Gun Control Remains Hot-Button Debate in Texas

Following the Sun, Nov. 5, 2017 mass shooting at Southerland Springs Church in Texas that left 26 people dead, Republican State Representative for Dallas, John Villalba, wrote in an open letter to his “Fellow Texans” asking Gov. Greg Abbott, Lt. Gov. Dan Patrick and House Speaker Joe Straus for a bipartisan commission on Gun Violence in Texas. Villalba wants the commission to be chaired by an appointee of the governor with vice chairpersons appointed by the lieutenant governor and the speaker. The commission would also be made up of four members of the House, two from each party, and four other members including an ethicist, a law enforcement specialist, a member of the clergy and a mental health expert.

“The primary charge of the commission shall be to determine the root causes of gun violence in Texas and to provide proposed legislation to address these issues and which shall be adopted in the 86th Legislature,” Villalba wrote. “There is no question that mental health plays a significant role in these attacks, and certainly, adequate mental health funding and accessibility shall be a key component to any solution to this complex issue.”

However, Villalba’s letter has been met with opposition from the Democrat side. Democrat member of the Texas House of Representatives, Alfonso Nevarez, told Newsweek on Fri, Nov. 10, 2017 that there was no need of forming a commission. “We don’t need a commission. We need bills,” Nevárez said. “What are we going to do in a commission, sit around and talk?”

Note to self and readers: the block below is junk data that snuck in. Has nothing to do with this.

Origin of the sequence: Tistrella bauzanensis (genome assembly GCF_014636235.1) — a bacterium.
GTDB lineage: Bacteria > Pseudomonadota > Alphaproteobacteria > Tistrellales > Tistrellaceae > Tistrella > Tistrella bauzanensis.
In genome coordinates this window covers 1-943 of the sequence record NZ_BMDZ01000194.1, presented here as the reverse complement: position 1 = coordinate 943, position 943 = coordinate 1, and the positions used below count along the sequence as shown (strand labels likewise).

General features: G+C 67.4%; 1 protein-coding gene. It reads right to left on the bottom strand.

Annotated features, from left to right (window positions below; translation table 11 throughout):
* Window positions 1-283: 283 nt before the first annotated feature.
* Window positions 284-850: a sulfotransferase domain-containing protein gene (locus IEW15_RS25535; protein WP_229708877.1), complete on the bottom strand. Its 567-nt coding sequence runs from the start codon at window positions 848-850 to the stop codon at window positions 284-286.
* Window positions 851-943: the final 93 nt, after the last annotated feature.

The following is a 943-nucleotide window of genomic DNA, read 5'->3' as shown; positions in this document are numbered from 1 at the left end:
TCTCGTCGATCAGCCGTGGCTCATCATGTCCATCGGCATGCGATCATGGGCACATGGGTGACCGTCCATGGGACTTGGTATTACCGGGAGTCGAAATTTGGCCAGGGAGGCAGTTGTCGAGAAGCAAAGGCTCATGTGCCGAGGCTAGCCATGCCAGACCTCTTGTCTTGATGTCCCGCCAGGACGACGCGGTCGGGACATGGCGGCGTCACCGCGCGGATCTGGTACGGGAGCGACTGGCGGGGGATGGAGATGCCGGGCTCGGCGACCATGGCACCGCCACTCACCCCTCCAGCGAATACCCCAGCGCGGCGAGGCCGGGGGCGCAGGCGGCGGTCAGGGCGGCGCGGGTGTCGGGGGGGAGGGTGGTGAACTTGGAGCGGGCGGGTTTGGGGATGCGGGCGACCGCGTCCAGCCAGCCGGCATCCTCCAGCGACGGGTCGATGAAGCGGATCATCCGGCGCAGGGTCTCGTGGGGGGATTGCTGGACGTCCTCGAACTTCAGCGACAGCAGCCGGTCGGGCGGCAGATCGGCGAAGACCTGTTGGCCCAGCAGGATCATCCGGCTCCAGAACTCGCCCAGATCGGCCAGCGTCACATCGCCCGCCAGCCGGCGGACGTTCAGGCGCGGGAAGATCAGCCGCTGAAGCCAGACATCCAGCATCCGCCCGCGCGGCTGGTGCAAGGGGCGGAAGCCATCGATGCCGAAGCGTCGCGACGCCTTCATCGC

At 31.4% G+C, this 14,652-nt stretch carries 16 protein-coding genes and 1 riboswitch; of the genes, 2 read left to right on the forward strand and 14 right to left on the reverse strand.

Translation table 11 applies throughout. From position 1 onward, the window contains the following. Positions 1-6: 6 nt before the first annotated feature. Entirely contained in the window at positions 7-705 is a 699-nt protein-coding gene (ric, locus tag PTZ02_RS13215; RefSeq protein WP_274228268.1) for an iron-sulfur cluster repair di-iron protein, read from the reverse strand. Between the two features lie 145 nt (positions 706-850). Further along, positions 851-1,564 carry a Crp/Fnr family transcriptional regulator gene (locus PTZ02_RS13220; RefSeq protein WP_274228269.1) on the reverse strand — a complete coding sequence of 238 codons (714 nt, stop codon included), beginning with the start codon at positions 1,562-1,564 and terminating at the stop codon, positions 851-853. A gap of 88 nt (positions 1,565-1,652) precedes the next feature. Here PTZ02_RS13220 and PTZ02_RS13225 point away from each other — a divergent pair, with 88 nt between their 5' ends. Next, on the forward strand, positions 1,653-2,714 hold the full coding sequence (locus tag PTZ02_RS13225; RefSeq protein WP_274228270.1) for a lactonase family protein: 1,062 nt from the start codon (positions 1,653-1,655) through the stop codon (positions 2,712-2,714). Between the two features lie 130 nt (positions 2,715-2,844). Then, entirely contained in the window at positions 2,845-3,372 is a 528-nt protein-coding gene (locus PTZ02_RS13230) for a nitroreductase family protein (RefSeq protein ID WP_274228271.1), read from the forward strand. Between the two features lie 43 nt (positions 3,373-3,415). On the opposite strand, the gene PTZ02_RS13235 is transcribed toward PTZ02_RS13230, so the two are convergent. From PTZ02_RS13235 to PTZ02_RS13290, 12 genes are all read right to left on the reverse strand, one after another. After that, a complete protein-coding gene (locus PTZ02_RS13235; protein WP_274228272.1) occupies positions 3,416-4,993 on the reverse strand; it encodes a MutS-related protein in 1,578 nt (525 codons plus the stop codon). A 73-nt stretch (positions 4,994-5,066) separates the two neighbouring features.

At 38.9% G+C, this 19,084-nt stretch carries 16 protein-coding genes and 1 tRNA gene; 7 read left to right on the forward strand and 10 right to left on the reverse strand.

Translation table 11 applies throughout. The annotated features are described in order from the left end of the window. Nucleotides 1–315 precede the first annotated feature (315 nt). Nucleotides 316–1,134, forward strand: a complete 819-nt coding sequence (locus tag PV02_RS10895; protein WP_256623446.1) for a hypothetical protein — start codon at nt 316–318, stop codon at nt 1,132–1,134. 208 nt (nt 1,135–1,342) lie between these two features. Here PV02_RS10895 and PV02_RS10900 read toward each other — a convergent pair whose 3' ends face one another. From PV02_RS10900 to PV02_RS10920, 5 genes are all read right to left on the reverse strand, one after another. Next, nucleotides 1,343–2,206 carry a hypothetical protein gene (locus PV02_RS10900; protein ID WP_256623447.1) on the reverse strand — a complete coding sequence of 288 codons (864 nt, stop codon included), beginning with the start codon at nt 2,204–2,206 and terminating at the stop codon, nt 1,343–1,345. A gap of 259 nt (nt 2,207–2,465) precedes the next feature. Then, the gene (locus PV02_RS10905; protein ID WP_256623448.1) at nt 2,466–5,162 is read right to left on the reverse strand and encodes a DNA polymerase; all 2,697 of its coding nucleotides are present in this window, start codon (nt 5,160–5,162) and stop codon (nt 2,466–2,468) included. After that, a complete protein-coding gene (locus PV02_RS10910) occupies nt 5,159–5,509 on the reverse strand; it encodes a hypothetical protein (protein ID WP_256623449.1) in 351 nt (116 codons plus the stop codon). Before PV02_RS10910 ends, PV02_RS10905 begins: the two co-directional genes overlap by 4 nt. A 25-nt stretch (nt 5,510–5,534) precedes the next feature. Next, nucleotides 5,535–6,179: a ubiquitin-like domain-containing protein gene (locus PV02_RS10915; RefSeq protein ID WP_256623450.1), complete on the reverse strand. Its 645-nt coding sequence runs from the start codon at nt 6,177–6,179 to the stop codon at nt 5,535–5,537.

The President of the United States, Donald Trump, has seemed to reiterate Villalba’s sentiments on the need to focus on the issue about mental health as opposed to introducing more gun laws. Two days after the shooting, President Trump told news reporters in Seoul, South Korea that new gun laws would not have prevented the newest mass shootings in the United States, before adding that such new measures are “not going to help.”

In a tweet on Tues, Nov. 7, 2017, Trump tweeted with regard to the Texas shooter, pointing out the weakness in the implementation of the current laws on gun control. “Air Force failed to enter Texas gunman’s assault charge into FBI database that would have prevented him from buying a gun. But more gun laws?” Trump tweeted.

Trump seemed to lean more towards nationwide implementation of mental health policies instead of focusing on guns, claiming that Devin Kelley, the Texas church mass shooter, was a “deranged individual.” In his Seoul address to reporters, Trump said that tougher vetting would only lead to increased bloodshed.

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